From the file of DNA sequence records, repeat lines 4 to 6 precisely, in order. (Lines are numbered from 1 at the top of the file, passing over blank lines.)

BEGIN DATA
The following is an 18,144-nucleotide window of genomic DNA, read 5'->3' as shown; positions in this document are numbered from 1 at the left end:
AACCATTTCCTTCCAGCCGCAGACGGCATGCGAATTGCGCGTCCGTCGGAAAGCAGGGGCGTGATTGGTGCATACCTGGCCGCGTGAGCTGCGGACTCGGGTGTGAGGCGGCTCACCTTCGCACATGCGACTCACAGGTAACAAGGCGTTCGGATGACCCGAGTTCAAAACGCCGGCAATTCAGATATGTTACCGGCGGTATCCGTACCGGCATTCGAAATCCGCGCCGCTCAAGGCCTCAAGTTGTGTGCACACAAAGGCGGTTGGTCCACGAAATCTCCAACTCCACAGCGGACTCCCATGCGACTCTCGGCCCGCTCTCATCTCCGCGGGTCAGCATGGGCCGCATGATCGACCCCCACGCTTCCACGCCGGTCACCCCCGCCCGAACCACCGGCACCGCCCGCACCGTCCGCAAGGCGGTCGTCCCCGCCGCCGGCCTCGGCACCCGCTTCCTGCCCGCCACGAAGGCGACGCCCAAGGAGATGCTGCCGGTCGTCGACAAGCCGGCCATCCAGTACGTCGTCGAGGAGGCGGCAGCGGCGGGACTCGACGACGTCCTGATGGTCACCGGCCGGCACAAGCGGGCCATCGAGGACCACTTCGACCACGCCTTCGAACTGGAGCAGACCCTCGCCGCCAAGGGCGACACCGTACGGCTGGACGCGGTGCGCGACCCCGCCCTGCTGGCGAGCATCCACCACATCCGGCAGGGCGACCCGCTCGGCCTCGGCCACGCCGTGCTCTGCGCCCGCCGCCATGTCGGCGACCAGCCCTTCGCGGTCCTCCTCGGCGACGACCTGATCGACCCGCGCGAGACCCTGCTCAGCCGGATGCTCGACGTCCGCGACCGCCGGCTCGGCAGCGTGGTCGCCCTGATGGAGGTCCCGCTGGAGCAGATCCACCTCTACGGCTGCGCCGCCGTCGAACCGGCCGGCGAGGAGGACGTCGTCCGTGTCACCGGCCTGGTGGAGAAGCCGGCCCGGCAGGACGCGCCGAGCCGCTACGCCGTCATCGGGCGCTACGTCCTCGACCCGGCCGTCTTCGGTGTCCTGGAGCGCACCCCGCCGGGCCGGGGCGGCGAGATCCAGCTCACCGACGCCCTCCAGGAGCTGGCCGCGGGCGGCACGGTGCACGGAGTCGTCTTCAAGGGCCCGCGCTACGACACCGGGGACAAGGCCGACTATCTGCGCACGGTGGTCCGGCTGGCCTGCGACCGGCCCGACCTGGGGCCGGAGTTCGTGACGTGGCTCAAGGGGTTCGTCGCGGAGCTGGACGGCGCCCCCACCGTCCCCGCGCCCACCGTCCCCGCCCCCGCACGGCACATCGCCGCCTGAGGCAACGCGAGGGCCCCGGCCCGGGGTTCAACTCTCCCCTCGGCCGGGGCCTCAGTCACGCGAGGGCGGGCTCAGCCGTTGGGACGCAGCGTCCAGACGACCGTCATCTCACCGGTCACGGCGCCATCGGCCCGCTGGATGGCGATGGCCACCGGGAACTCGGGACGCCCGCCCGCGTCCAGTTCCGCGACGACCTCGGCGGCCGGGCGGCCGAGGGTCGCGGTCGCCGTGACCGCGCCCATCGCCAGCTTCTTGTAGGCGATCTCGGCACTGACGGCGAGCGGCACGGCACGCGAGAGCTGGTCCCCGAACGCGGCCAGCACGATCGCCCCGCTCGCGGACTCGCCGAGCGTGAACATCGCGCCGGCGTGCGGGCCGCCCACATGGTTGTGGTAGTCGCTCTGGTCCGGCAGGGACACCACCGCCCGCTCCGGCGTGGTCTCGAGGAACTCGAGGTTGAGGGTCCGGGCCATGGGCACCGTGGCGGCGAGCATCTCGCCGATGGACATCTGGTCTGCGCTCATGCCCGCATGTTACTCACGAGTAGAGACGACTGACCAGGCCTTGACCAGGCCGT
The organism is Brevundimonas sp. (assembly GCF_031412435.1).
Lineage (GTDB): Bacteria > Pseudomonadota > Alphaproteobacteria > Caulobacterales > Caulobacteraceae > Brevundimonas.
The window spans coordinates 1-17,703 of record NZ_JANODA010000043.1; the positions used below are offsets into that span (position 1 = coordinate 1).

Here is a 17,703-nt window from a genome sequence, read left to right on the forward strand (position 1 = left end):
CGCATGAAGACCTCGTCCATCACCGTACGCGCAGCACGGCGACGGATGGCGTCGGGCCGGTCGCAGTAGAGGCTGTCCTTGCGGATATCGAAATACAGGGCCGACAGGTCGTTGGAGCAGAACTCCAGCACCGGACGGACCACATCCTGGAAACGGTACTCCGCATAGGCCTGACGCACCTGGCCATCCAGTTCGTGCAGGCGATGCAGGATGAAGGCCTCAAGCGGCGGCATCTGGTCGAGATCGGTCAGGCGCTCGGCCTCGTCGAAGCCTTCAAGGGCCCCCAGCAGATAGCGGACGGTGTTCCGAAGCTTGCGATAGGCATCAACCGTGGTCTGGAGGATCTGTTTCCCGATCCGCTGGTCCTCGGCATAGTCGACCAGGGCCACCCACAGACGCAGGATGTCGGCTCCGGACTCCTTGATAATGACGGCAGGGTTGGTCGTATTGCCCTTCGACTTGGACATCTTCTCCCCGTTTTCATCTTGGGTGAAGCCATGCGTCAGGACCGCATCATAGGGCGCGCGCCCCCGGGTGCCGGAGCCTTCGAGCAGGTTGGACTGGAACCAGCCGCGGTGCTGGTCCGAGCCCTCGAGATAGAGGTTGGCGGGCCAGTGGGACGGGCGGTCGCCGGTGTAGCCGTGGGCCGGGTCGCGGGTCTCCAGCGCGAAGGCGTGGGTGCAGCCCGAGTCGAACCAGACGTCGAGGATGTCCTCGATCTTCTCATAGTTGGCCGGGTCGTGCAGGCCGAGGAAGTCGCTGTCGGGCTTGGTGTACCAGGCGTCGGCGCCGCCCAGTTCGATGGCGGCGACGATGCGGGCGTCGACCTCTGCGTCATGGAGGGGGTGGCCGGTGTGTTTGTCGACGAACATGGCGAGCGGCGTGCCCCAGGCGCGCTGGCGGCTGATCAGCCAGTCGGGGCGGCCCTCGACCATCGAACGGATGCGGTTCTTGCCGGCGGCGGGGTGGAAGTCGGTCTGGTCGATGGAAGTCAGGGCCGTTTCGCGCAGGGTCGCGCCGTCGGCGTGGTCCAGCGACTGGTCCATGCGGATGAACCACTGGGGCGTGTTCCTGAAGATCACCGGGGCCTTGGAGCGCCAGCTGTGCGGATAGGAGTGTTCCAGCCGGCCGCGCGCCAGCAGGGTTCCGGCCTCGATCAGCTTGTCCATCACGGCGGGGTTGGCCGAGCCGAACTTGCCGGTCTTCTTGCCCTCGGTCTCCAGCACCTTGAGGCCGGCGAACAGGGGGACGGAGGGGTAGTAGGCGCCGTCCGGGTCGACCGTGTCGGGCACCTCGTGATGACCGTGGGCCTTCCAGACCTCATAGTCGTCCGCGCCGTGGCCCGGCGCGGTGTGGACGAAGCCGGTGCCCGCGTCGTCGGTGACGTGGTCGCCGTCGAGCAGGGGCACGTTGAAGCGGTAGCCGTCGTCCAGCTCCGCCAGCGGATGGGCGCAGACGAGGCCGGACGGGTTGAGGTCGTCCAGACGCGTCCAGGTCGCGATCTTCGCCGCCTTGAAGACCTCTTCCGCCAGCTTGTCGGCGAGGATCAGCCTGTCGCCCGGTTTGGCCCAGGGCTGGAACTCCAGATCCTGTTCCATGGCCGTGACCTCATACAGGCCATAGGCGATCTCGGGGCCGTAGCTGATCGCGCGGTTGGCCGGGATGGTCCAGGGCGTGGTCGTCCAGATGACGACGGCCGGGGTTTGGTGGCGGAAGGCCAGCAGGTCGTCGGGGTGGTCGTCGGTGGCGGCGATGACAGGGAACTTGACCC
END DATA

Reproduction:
Lineage (GTDB): Bacteria > Pseudomonadota > Alphaproteobacteria > Caulobacterales > Caulobacteraceae > Brevundimonas.
The window spans coordinates 1-17,703 of record NZ_JANODA010000043.1; the positions used below are offsets into that span (position 1 = coordinate 1).

Here is a 17,703-nt window from a genome sequence, read left to right on the forward strand (position 1 = left end):